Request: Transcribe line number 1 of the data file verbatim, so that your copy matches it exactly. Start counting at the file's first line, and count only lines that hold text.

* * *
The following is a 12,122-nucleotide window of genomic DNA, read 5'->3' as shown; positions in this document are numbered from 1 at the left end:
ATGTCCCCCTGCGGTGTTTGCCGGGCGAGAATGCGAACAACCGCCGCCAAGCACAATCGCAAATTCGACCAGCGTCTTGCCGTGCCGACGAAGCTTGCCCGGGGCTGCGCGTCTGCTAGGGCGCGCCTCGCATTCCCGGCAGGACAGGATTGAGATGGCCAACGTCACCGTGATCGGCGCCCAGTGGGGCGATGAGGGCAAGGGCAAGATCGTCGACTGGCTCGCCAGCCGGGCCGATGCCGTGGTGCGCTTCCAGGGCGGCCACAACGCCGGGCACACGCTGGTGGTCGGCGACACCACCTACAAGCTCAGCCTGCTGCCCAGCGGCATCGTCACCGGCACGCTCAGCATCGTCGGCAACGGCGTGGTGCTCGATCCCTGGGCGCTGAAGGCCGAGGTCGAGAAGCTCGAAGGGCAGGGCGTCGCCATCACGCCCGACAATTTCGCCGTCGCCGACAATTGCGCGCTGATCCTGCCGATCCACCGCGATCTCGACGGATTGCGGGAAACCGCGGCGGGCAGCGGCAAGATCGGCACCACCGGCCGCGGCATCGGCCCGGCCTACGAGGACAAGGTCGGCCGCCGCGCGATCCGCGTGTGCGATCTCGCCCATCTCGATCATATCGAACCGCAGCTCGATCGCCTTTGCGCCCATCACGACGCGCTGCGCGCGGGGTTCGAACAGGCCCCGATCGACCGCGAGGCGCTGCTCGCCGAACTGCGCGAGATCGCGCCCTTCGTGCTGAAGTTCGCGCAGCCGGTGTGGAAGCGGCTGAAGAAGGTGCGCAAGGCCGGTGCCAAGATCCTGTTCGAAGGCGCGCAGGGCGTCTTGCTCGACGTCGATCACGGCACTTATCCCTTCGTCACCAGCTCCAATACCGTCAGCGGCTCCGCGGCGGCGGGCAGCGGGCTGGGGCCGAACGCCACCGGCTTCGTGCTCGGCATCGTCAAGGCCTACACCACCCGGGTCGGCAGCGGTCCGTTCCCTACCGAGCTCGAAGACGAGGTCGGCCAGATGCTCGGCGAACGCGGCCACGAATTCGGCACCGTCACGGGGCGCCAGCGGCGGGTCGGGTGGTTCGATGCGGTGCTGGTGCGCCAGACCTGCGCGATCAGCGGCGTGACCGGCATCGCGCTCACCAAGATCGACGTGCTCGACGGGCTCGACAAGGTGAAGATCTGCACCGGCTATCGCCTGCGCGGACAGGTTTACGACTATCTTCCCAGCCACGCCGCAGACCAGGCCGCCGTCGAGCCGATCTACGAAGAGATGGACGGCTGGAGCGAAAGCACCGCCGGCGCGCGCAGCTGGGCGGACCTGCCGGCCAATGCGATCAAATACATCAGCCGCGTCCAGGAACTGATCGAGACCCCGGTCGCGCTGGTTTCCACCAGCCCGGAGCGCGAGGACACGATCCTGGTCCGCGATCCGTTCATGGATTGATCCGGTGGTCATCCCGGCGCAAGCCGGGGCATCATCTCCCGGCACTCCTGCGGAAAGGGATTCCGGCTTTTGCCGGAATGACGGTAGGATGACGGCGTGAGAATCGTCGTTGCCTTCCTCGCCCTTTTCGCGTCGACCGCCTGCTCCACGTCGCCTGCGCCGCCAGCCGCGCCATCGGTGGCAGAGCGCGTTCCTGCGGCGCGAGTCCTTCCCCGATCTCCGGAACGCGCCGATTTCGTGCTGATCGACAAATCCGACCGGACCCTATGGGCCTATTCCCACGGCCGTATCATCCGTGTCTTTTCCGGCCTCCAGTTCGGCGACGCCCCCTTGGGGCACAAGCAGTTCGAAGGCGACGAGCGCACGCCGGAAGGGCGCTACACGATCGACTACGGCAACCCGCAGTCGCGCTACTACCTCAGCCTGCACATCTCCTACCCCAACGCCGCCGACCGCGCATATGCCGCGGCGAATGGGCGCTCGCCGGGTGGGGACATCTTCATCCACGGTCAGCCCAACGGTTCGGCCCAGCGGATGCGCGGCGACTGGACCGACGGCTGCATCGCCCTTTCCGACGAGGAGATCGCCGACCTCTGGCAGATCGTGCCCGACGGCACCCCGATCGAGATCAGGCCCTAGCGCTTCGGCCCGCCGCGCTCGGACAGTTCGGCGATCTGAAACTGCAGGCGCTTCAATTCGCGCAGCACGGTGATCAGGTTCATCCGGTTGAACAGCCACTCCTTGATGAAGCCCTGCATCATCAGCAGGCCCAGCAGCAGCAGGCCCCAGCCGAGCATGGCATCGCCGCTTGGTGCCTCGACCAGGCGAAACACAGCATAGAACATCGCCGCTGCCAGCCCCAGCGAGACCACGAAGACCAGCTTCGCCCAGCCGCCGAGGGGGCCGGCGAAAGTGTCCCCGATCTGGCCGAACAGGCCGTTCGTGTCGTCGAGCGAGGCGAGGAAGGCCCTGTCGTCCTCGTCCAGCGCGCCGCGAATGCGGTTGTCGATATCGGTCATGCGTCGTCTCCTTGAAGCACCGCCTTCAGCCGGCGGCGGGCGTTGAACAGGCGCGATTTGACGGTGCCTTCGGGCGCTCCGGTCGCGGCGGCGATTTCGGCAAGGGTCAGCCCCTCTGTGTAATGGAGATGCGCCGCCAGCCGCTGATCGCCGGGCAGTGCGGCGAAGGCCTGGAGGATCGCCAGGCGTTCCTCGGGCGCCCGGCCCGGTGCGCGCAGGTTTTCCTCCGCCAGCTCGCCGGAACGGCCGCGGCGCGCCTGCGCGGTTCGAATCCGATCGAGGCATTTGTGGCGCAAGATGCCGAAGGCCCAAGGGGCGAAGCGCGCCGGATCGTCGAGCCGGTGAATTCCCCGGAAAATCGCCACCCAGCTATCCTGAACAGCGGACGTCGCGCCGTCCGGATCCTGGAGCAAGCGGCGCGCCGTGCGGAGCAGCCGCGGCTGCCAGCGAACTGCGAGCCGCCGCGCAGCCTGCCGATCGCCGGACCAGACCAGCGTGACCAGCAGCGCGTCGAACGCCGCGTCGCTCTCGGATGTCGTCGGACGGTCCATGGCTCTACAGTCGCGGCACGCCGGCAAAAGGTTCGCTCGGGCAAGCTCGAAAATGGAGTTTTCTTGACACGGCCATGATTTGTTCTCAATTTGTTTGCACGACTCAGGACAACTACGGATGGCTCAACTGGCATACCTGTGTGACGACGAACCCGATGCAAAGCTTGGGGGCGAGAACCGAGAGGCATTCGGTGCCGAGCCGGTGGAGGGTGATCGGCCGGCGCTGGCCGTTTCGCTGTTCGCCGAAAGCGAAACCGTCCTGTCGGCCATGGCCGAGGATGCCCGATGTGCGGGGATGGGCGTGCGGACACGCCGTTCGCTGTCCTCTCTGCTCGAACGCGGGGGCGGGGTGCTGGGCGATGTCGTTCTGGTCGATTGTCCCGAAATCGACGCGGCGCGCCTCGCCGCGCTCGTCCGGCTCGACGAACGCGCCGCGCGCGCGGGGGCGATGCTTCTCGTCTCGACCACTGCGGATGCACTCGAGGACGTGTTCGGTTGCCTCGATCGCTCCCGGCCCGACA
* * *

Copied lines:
The following is a 12,122-nucleotide window of genomic DNA, read 5'->3' as shown; positions in this document are numbered from 1 at the left end: